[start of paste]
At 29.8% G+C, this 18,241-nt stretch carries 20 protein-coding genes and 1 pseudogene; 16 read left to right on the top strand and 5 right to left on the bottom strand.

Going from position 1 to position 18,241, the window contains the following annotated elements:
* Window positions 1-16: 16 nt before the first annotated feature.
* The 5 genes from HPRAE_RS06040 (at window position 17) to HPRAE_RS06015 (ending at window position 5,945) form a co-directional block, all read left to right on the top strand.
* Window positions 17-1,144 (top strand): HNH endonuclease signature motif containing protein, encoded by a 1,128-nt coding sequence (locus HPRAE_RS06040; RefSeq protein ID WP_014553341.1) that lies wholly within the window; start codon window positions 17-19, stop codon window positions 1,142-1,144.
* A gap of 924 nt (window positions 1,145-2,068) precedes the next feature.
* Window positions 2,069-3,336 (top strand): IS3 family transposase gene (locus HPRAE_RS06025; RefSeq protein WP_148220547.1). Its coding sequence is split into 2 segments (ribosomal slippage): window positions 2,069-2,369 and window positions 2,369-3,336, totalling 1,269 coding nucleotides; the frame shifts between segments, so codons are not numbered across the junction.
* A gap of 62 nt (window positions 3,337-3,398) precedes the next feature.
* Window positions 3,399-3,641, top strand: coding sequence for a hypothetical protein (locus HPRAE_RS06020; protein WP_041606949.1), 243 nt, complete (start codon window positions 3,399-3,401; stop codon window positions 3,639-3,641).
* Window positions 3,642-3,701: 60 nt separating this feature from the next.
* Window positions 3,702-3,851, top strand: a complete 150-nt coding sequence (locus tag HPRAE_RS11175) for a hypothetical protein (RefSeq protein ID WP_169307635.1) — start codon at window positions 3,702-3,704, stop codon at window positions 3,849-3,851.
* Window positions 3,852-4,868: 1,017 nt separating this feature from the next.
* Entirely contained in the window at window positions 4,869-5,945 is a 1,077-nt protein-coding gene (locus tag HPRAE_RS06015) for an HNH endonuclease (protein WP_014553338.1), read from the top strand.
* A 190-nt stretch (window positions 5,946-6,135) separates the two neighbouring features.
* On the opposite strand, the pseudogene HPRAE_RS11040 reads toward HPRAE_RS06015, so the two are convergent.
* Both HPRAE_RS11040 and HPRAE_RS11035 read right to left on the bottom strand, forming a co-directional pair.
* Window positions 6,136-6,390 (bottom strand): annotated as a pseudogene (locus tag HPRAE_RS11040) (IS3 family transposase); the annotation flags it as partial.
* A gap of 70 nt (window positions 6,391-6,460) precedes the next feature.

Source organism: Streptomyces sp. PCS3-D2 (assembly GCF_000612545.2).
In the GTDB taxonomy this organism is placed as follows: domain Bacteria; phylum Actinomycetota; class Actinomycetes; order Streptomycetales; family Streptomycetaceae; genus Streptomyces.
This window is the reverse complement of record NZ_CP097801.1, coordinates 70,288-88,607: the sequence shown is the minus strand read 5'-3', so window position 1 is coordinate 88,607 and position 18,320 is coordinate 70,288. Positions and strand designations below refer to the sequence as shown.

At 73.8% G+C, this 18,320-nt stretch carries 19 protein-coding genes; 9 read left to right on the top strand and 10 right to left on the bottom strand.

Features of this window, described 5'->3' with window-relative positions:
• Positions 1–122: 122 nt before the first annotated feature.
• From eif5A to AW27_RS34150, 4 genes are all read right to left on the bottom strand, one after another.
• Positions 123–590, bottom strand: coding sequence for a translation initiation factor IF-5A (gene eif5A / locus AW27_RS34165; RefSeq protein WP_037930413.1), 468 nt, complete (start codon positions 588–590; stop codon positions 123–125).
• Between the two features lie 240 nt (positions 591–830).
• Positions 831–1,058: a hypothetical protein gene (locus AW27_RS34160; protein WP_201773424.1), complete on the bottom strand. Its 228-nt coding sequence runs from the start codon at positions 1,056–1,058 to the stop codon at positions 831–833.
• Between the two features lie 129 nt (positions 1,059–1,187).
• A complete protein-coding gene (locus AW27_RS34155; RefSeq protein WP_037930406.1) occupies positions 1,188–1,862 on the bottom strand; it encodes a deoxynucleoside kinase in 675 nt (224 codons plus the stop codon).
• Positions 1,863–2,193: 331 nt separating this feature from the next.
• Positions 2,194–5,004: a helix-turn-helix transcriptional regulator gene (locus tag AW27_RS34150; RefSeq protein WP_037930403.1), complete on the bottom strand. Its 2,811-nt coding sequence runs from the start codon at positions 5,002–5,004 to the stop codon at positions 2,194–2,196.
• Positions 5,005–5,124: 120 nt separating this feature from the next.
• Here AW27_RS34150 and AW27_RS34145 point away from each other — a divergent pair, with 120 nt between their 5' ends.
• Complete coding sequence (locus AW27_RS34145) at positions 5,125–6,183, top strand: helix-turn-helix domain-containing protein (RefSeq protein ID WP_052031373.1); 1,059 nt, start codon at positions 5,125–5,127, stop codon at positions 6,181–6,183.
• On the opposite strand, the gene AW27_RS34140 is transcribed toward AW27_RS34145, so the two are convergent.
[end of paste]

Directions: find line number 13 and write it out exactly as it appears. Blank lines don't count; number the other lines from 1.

* Entirely contained in the window at window positions 4,869-5,945 is a 1,077-nt protein-coding gene (locus tag HPRAE_RS06015) for an HNH endonuclease (protein WP_014553338.1), read from the top strand.